Investments that protect and restore nature can deliver good economic returns and employment benefits
National leaders are increasingly promising a green industrial revolution to drive their economies' post-COVID recovery. They are right in believing we cannot go back to our bad old ways. But expensive investments in technologies such as offshore wind turbines and carbon capture and storage risk overlooking our greatest ally in building a healthier, wealthier, more resilient economy: nature itself.
Nature underpins our well-being on many levels. We depend on it not just for food and much of our fuel, but also for clean air and water, and the complex regulation of our climate. A recent World Economic Forum report estimates that more than half of the world’s GDP depends on it and its services.
As the coronavirus has taught us, healthier ecosystems also mean healthier humans. If we make a serious effort to protect and restore wildlife habitats, we will be lowering the risk of harmful pathogens such as COVID-19 jumping species from animals to humans.
Nature also helps us fight climate change and protects us from its worst effects. Marine and terrestrial ecosystems sequester 60 percent of human CO2 emissions, according to UN assessments. Polar ice caps reflect sunlight and keep the Earth habitable (which is why their melting is cause for alarm). Forests and marshlands mitigate the impact of floods.
COVID-19 should not have come as a surprise. The world was warned that it was a pressing risk arising from the loss of biodiversity and climate change. And other threats, most notably our climate emergency, have not gone away during the pandemic. We need to build our societies' resilience to emergencies of all kinds. Our current planning and preparation for viruses, for rising seas and other effects of climate change, are not enough.
The clear link between human health and that of our planet has convinced many governments to back a “green” recovery. This is welcome, but more attention should be paid to “nature-based solutions” that harness the power of nature to both fight and adapt to climate change.
There are many “shovel-ready” green infrastructure priorities that can be readily incorporated into COVID-19-related stimulus and recovery programs. New York’s Green Infrastructure Plan, for example, lays out how the city could cut the costs of flood protection by $1.5 billion over 20 years by combining “green” policies – such as including more trees and plants on rooftops and in city spaces to help capture water – with “grey” infrastructure such as dams and reservoirs.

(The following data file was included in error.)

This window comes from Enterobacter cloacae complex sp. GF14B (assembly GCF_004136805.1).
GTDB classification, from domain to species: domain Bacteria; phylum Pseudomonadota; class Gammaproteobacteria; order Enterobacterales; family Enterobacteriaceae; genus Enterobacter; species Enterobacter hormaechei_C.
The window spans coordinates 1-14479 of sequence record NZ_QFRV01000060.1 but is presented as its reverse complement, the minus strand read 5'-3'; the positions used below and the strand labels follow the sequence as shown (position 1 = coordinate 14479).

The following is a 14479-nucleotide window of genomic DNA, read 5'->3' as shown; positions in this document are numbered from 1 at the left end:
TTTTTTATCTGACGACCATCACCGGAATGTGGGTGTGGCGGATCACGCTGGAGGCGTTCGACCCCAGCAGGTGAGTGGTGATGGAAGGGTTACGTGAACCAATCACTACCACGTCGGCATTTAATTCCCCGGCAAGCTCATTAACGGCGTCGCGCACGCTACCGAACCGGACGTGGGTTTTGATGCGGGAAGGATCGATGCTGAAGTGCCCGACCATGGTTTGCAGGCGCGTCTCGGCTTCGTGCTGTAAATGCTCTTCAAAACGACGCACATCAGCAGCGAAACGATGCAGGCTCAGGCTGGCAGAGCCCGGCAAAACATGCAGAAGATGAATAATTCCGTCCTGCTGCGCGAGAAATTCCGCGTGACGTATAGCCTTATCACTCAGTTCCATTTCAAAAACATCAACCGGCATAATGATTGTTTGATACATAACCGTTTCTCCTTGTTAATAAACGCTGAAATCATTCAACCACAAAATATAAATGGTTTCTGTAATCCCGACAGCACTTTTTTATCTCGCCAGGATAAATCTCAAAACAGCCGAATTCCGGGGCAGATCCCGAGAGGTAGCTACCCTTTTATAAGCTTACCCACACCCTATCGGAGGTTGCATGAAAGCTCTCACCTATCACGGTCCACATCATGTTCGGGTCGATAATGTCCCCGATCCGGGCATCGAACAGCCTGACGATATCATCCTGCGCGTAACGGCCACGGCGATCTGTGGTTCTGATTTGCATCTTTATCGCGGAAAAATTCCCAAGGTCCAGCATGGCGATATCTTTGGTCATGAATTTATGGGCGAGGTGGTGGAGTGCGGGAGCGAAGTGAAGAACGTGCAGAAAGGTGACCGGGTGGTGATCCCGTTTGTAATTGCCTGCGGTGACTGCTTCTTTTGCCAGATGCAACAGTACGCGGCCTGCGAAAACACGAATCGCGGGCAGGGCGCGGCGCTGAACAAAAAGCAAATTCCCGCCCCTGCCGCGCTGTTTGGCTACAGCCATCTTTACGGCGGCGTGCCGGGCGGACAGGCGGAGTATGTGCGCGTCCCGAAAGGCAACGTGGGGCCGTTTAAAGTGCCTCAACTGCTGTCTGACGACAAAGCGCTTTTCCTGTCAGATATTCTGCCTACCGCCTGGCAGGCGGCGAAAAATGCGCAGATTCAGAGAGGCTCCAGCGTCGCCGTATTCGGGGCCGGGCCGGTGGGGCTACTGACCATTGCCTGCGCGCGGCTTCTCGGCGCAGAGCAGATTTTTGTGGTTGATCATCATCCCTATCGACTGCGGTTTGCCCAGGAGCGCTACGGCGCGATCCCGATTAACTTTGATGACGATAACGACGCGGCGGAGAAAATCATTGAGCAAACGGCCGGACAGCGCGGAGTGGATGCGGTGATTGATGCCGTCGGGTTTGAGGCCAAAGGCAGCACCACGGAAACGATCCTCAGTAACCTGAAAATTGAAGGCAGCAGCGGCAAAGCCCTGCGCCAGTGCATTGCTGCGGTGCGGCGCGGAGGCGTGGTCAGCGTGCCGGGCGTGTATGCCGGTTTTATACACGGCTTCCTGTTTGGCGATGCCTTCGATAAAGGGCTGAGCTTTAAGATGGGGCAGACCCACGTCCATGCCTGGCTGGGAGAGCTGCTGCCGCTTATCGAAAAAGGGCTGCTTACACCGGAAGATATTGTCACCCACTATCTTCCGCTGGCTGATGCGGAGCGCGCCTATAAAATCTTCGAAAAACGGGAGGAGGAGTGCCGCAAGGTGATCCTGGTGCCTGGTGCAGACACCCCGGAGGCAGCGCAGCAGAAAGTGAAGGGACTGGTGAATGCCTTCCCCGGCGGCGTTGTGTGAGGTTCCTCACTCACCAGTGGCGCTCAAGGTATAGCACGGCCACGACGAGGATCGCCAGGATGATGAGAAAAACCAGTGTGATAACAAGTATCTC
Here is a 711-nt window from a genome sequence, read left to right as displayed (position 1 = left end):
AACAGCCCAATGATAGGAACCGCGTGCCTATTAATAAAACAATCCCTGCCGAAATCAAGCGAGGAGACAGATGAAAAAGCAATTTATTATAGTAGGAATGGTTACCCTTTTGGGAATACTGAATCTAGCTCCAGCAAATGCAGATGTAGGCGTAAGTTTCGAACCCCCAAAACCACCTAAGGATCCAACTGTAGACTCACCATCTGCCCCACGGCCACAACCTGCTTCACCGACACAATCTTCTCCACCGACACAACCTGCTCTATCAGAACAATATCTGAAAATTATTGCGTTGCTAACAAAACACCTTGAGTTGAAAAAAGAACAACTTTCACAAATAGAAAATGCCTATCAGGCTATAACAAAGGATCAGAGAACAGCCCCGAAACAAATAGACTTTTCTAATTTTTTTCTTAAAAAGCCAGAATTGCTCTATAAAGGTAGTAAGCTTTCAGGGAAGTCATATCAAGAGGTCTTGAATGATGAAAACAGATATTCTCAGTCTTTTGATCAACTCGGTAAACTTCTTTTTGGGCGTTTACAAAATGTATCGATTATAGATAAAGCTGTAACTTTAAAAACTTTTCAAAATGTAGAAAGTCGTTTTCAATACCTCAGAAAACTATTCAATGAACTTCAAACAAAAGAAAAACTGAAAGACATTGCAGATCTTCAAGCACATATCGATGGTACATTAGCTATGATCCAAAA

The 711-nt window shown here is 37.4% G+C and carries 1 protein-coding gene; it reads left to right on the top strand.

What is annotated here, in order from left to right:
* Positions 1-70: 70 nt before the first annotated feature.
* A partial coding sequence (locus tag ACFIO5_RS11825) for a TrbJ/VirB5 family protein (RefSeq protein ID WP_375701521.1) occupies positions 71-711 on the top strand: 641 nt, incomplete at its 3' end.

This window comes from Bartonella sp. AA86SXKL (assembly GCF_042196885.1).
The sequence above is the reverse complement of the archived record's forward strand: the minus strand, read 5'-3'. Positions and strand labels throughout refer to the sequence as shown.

Restoring natural habitats helps build stronger communities – just what we need right now. Forests and wetlands, for example, can slow the flow of floodwaters and reduce the risk of inundation. In towns and cities, parks and ponds can help do the same. They are used extensively in the Netherlands, my home country, to soak up floodwaters from rivers and storm surges.
In cities like Rotterdam – 90 percent of which lies below sea level – we have torn up gravel and planted grass. Underground car parks double up as reservoirs in bad storms. Gardens are planted on rooftops. The entire city is a showcase for climate adaptation. Even the new headquarters of the Global Center on Adaptation, of which I am CEO, is a floating office, moored to a dock.
Nature-based solutions often bring multiple benefits. In the right place, a woodland can store carbon, reduce flood risk, provide a habitat for plants and animals and opportunities for recreation. One good example is a project which is transforming the considerable landholdings of the UK's National Health Service into woods and recreation grounds in a collaboration between a public agency and private businesses and charities.
In September, Zac Goldsmith, the country's minister for the environment, told a conference that nature-based solutions could provide around a third of the most cost-effective climate change mitigation that we need by 2030, while also helping to reverse biodiversity loss and assist people in adapting to their altered circumstances. He added that the fact that nature-based solutions attract just 3 percent of global climate investment “made absolutely no sense at all.”
I could not agree more. The truth is, we need nature more than it needs us. If we are to build a new, more resilient post-COVID world, our economic systems must begin to value nature in the same way they value other scarce resources, like technological innovation and capital. If we can work with nature rather than against it, we will be building a more solid foundation for human wellbeing and environmental and economic health, not just for today, but for generations to come. Next year’s COP26 climate summit could not be more important in creating a greener, more resilient and inclusive future for all.
This piece was originally published for the GEF-Telegraph Partnership.
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